The pressure command is the instruction to pressurize or exhaust the diaphragm 240 to raise or lower the conditioning element 208. The graph arbitrarily starts with the conditioning element 208 lowered and disposed against the ledge 304. At time 520, the state of the pressure command is switched from off to on, correlating with a command to raise the conditioning element 208. At time 522, the state of the second sensor 316 changes from on to off, indicating that the conditioning element 208 has begun to rise and is no longer on the ledge 304. At time 524, the state of the first sensor 312 changes from off to on, indicating that the conditioning element 208 has passed the first sensor 312.
The time period between the change in state of the pressure command and the change in state of the second sensor 316 is labeled T1. T1 is indicative of the amount of time it takes between the issuance of the command to raise the conditioning element 208 and the lift off of the conditioning element 208 from the ledge 304. The time period between the change in state of the pressure command and the change in state of the first sensor 312 is labeled T2. T2 is indicative of the amount of time it takes between the issuance of the command to raise the conditioning element 208 and the arrival of the conditioning element 208 at an upper position proximate the first sensor 312. The time difference between T2 and T1 is indicative of the amount of time actually required for the conditioning element 208 to travel between the lower position on the ledge 304 and the upper position proximate the first sensor 312.
At time 526, the state of the pressure command is switched from on to off, correlating with a command to lower the conditioning element 208. At time 528, the state of the first sensor 312 changes from on to off, indicating that the conditioning element 208 has begun to descend and is no longer proximate the first sensor 312. At time 530, the state of the second sensor 316 changes from off to on, indicating that the conditioning element 208 has contacted the ledge 304.
The time period between the change in state of the pressure command and the change in state of the first sensor 312 is labeled T3. T3 is indicative of the amount of time it takes between the issuance of the command to lower the conditioning element 208 and the descent of the conditioning element 208 from the position proximate the first sensor 312. The time period between the change in state of the pressure command and the change in state of the second sensor 316 is labeled T4. T4 is indicative of the amount of time it takes between the issuance of the command to lower the conditioning element 208 and the arrival of the conditioning element 208 on the ledge 304. The time difference between T4 and T3 is indicative of the amount of time actually required for the conditioning element 208 to travel between the upper position proximate the first sensor 312 and the lower position on the ledge 304.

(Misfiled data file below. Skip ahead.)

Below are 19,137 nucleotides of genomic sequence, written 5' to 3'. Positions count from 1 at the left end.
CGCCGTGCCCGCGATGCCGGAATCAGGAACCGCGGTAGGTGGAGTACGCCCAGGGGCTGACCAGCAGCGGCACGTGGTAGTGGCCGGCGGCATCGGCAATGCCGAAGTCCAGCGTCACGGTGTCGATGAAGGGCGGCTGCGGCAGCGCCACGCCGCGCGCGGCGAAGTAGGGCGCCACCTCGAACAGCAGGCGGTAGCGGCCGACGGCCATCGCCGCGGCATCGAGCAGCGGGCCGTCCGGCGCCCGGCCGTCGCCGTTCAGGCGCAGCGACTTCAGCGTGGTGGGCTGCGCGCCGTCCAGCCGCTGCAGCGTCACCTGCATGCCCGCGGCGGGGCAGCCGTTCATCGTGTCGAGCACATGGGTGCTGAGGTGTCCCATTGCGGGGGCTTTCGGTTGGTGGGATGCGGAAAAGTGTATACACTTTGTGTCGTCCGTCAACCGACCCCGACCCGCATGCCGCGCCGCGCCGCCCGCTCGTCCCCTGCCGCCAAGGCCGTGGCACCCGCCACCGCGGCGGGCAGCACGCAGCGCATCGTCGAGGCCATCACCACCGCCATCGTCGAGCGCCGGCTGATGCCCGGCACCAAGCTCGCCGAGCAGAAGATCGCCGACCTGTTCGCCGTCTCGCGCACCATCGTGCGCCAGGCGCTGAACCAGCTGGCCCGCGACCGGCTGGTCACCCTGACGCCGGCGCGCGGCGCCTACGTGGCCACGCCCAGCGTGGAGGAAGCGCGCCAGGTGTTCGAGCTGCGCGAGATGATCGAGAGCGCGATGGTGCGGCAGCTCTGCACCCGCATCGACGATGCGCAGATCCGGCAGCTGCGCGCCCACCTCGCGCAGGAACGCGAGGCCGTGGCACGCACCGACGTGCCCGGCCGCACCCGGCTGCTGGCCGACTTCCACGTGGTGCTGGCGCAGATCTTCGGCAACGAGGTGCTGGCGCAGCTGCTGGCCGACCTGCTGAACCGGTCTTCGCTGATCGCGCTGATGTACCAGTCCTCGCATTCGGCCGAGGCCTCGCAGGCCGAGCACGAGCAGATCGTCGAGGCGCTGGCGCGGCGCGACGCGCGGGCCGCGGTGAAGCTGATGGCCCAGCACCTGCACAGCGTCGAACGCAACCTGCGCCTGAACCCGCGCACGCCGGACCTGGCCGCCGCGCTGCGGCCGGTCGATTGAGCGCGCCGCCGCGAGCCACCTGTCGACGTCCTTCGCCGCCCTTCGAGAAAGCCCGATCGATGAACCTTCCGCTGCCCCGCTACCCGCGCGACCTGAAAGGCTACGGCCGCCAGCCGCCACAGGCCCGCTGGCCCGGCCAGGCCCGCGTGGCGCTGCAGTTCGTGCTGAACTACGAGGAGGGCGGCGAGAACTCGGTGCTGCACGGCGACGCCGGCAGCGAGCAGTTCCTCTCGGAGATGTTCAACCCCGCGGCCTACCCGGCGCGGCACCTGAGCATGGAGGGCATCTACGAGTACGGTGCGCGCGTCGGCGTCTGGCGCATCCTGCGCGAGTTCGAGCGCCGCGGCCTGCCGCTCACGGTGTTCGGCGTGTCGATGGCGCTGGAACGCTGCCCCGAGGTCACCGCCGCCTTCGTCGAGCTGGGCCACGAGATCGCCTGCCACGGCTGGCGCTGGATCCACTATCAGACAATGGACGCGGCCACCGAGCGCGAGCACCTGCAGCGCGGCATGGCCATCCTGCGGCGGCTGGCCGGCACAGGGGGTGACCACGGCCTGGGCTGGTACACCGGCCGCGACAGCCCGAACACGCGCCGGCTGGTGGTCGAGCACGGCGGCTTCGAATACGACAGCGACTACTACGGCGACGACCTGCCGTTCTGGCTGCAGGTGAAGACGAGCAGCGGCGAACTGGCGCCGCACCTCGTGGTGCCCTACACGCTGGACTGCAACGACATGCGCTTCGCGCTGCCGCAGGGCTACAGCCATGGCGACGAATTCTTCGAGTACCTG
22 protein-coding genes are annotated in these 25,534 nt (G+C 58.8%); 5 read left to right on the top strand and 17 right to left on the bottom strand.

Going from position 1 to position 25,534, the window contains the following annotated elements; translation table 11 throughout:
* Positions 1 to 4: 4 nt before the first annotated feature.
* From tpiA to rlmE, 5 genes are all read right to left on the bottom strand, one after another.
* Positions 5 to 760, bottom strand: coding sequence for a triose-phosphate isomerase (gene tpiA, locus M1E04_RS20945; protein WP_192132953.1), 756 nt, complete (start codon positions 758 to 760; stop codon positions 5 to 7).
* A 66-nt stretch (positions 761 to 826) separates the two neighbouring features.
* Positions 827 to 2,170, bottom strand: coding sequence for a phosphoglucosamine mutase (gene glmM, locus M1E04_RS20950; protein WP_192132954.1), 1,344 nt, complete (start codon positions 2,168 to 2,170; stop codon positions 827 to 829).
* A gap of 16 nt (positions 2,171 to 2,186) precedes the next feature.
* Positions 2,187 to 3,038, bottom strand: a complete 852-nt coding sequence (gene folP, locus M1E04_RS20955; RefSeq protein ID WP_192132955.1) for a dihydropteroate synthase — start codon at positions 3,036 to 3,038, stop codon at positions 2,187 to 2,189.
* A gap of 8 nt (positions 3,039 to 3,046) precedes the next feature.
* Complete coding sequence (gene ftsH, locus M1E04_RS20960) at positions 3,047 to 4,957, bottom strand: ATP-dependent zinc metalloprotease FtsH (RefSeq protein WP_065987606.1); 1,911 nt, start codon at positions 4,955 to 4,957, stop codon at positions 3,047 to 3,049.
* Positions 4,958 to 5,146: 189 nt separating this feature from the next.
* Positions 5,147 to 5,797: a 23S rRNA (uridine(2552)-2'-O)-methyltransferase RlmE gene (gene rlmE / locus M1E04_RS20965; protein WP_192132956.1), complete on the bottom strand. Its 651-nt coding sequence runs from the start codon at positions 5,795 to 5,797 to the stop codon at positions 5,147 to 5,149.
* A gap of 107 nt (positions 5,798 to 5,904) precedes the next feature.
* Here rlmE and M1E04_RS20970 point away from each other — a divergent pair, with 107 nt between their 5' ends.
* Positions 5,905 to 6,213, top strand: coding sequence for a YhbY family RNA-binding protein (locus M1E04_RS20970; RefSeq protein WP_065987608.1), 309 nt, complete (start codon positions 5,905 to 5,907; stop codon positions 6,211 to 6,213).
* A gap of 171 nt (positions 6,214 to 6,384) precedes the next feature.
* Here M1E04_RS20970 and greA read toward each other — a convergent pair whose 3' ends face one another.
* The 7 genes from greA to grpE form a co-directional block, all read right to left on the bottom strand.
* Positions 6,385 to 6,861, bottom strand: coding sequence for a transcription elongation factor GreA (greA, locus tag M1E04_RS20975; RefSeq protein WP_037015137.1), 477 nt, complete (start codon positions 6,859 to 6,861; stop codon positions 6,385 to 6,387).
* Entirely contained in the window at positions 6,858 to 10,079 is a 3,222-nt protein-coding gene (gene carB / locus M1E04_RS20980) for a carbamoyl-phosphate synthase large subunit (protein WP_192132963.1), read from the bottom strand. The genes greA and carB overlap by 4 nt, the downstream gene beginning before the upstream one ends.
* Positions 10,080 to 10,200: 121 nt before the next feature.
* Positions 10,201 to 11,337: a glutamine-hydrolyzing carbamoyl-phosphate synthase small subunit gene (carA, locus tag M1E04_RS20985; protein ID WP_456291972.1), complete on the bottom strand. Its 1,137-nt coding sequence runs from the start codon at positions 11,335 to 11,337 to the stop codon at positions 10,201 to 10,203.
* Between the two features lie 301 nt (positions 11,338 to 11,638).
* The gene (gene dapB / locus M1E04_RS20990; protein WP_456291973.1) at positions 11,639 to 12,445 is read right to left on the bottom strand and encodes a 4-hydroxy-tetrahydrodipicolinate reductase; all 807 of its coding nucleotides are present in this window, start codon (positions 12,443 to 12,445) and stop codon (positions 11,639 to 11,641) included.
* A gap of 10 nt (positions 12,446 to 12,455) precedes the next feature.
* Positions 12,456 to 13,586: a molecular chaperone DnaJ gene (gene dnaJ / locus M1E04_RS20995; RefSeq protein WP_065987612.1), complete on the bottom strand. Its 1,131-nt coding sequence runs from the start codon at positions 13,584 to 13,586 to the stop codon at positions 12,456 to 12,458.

Any one or a combination of these time periods may be monitored and/or charted over time as described above with respect to
Thus, methods and apparatus for monitoring a conditioning mechanism are provided. In one embodiment a smart rinse station is provided to clean the conditioning mechanism when not in use and to characterize critical components of the conditioning mechanism, such as a diaphragm, springs, and the like. The conditioning mechanism may be characterized over time to detect trends or in comparison to preselected threshold values in order to detect deterioration in the performance of the conditioning mechanism and to prevent poor conditioning. Although the above apparatus and methods are described with respect to a conditioning mechanism, it is contemplated that the above teachings may be modified for use in monitoring and characterizing critical components in other systems as well.
While the foregoing is directed to embodiments of the present invention, other and further embodiments of the invention may be devised without departing from the basic scope thereof, and the scope thereof is determined by the claims that follow.
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|U.S. Classification||451/56, 451/443|
|Cooperative Classification||H01L21/67051, H01L21/67092, H01L21/67253, B24B53/017|
|European Classification||H01L21/67S8B, H01L21/67S2D4W4, H01L21/67S2F, B24B53/017|
|Jul 9, 2007||AS||Assignment|
Owner name: APPLIED MATERIALS, INC., CALIFORNIA
Free format text: ASSIGNMENT OF ASSIGNORS INTEREST;ASSIGNORS:YILMAZ, ALPAY;KARUPPIAH, LAKSHMANAN;REEL/FRAME:019527/0532;SIGNING DATES FROM 20051104 TO 20051111
|Mar 18, 2013||FPAY||Fee payment|
Year of fee payment: 4